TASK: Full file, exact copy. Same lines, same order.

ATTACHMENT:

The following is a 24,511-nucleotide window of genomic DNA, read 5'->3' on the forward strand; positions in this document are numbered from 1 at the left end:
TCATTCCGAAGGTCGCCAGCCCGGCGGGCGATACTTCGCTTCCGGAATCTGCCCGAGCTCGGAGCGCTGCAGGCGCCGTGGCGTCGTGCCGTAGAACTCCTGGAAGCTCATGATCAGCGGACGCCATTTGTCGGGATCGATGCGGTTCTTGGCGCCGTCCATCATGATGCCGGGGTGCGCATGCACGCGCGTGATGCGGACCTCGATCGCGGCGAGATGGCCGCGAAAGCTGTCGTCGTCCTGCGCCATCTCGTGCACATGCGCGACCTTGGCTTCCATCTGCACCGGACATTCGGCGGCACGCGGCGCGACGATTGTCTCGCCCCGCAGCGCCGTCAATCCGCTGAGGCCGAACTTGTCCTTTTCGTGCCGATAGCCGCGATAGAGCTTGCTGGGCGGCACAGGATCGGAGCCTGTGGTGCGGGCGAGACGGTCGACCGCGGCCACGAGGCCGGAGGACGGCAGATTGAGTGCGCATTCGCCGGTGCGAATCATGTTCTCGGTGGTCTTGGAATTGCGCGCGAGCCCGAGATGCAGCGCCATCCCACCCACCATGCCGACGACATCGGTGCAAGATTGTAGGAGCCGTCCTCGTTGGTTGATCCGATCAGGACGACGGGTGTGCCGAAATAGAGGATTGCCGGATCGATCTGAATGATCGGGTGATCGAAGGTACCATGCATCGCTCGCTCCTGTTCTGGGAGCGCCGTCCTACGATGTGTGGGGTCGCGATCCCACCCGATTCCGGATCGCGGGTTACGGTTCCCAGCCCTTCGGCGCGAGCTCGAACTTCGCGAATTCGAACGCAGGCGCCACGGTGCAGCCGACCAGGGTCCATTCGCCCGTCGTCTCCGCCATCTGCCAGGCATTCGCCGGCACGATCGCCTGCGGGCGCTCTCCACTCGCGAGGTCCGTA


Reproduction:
The following is a 24,511-nucleotide window of genomic DNA, read 5'->3' on the forward strand; positions in this document are numbered from 1 at the left end:
TCATTCCGAAGGTCGCCAGCCCGGCGGGCGATACTTCGCTTCCGGAATCTGCCCGAGCTCGGAGCGCTGCAGGCGCCGTGGCGTCGTGCCGTAGAACTCCTGGAAGCTCATGATCAGCGGACGCCATTTGTCGGGATCGATGCGGTTCTTGGCGCCGTCCATCATGATGCCGGGGTGCGCATGCACGCGCGTGATGCGGACCTCGATCGCGGCGAGATGGCCGCGAAAGCTGTCGTCGTCCTGCGCCATCTCGTGCACATGCGCGACCTTGGCTTCCATCTGCACCGGACATTCGGCGGCACGCGGCGCGACGATTGTCTCGCCCCGCAGCGCCGTCAATCCGCTGAGGCCGAACTTGTCCTTTTCGTGCCGATAGCCGCGATAGAGCTTGCTGGGCGGCACAGGATCGGAGCCTGTGGTGCGGGCGAGACGGTCGACCGCGGCCACGAGGCCGGAGGACGGCAGATTGAGTGCGCATTCGCCGGTGCGAATCATGTTCTCGGTGGTCTTGGAATTGCGCGCGAGCCCGAGATGCAGCGCCATCCCACCCACCATGCCGACGACATCGGTGCAAGATTGTAGGAGCCGTCCTCGTTGGTTGATCCGATCAGGACGACGGGTGTGCCGAAATAGAGGATTGCCGGATCGATCTGAATGATCGGGTGATCGAAGGTACCATGCATCGCTCGCTCCTGTTCTGGGAGCGCCGTCCTACGATGTGTGGGGTCGCGATCCCACCCGATTCCGGATCGCGGGTTACGGTTCCCAGCCCTTCGGCGCGAGCTCGAACTTCGCGAATTCGAACGCAGGCGCCACGGTGCAGCCGACCAGGGTCCATTCGCCCGTCGTCTCCGCCATCTGCCAGGCATTCGCCGGCACGATCGCCTGCGGGCGCTCTCCACTCGCGAGGTCCGTA